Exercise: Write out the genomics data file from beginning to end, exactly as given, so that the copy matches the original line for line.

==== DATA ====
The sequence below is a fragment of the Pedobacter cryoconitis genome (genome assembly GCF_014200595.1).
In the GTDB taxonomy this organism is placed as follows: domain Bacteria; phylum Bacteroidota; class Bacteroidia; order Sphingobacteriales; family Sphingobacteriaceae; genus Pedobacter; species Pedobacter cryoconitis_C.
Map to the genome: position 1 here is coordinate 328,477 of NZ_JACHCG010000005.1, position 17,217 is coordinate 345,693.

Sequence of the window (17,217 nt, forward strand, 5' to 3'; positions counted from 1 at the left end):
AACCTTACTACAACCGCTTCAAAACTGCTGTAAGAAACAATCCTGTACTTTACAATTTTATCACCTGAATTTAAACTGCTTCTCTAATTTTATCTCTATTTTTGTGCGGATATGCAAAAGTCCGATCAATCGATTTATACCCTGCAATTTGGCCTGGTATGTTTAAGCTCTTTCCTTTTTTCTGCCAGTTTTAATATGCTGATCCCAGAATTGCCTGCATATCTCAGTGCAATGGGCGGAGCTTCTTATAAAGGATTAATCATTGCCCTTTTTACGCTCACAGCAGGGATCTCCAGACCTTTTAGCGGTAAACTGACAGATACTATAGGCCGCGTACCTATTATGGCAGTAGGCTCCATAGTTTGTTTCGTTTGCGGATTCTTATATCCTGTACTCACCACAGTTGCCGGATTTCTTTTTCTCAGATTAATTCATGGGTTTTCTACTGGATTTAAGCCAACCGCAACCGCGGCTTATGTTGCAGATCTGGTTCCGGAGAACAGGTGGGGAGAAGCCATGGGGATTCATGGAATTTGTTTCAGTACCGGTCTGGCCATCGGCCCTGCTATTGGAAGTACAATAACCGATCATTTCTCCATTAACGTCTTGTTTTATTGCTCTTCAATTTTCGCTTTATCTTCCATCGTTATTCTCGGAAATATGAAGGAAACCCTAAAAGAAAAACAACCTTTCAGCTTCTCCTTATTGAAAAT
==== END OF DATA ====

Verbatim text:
The sequence below is a fragment of the Pedobacter cryoconitis genome (genome assembly GCF_014200595.1).
In the GTDB taxonomy this organism is placed as follows: domain Bacteria; phylum Bacteroidota; class Bacteroidia; order Sphingobacteriales; family Sphingobacteriaceae; genus Pedobacter; species Pedobacter cryoconitis_C.
Map to the genome: position 1 here is coordinate 328,477 of NZ_JACHCG010000005.1, position 17,217 is coordinate 345,693.

Sequence of the window (17,217 nt, forward strand, 5' to 3'; positions counted from 1 at the left end):
AACCTTACTACAACCGCTTCAAAACTGCTGTAAGAAACAATCCTGTACTTTACAATTTTATCACCTGAATTTAAACTGCTTCTCTAATTTTATCTCTATTTTTGTGCGGATATGCAAAAGTCCGATCAATCGATTTATACCCTGCAATTTGGCCTGGTATGTTTAAGCTCTTTCCTTTTTTCTGCCAGTTTTAATATGCTGATCCCAGAATTGCCTGCATATCTCAGTGCAATGGGCGGAGCTTCTTATAAAGGATTAATCATTGCCCTTTTTACGCTCACAGCAGGGATCTCCAGACCTTTTAGCGGTAAACTGACAGATACTATAGGCCGCGTACCTATTATGGCAGTAGGCTCCATAGTTTGTTTCGTTTGCGGATTCTTATATCCTGTACTCACCACAGTTGCCGGATTTCTTTTTCTCAGATTAATTCATGGGTTTTCTACTGGATTTAAGCCAACCGCAACCGCGGCTTATGTTGCAGATCTGGTTCCGGAGAACAGGTGGGGAGAAGCCATGGGGATTCATGGAATTTGTTTCAGTACCGGTCTGGCCATCGGCCCTGCTATTGGAAGTACAATAACCGATCATTTCTCCATTAACGTCTTGTTTTATTGCTCTTCAATTTTCGCTTTATCTTCCATCGTTATTCTCGGAAATATGAAGGAAACCCTAAAAGAAAAACAACCTTTCAGCTTCTCCTTATTGAAAAT